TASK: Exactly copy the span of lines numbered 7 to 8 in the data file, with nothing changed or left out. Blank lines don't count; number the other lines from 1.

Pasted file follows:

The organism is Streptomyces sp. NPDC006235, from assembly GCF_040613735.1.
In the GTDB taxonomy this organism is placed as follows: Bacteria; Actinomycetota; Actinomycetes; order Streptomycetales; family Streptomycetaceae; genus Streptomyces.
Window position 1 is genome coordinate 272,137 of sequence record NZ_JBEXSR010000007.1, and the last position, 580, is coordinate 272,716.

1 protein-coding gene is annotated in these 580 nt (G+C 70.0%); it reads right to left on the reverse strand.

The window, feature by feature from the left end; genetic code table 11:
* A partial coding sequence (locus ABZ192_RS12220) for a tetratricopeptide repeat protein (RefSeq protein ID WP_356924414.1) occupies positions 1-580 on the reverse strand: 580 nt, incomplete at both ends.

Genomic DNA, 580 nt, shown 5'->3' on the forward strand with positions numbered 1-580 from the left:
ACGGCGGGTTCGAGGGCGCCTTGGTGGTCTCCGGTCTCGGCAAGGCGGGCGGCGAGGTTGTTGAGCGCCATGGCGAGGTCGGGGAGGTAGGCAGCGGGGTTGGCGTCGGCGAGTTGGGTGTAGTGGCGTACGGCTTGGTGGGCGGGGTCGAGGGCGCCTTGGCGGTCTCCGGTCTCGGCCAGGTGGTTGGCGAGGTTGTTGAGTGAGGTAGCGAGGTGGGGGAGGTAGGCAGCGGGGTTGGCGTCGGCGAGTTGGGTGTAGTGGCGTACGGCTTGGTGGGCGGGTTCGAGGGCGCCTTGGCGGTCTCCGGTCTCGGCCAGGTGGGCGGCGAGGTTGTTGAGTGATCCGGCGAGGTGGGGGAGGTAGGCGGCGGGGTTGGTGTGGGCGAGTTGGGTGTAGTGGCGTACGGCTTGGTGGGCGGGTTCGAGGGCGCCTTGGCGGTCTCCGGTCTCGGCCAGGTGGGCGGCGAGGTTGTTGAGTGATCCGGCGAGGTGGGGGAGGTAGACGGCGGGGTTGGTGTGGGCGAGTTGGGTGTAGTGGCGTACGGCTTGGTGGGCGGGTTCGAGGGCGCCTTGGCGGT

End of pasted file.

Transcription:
Genomic DNA, 580 nt, shown 5'->3' on the forward strand with positions numbered 1-580 from the left:
ACGGCGGGTTCGAGGGCGCCTTGGTGGTCTCCGGTCTCGGCAAGGCGGGCGGCGAGGTTGTTGAGCGCCATGGCGAGGTCGGGGAGGTAGGCAGCGGGGTTGGCGTCGGCGAGTTGGGTGTAGTGGCGTACGGCTTGGTGGGCGGGGTCGAGGGCGCCTTGGCGGTCTCCGGTCTCGGCCAGGTGGTTGGCGAGGTTGTTGAGTGAGGTAGCGAGGTGGGGGAGGTAGGCAGCGGGGTTGGCGTCGGCGAGTTGGGTGTAGTGGCGTACGGCTTGGTGGGCGGGTTCGAGGGCGCCTTGGCGGTCTCCGGTCTCGGCCAGGTGGGCGGCGAGGTTGTTGAGTGATCCGGCGAGGTGGGGGAGGTAGGCGGCGGGGTTGGTGTGGGCGAGTTGGGTGTAGTGGCGTACGGCTTGGTGGGCGGGTTCGAGGGCGCCTTGGCGGTCTCCGGTCTCGGCCAGGTGGGCGGCGAGGTTGTTGAGTGATCCGGCGAGGTGGGGGAGGTAGACGGCGGGGTTGGTGTGGGCGAGTTGGGTGTAGTGGCGTACGGCTTGGTGGGCGGGTTCGAGGGCGCCTTGGCGGT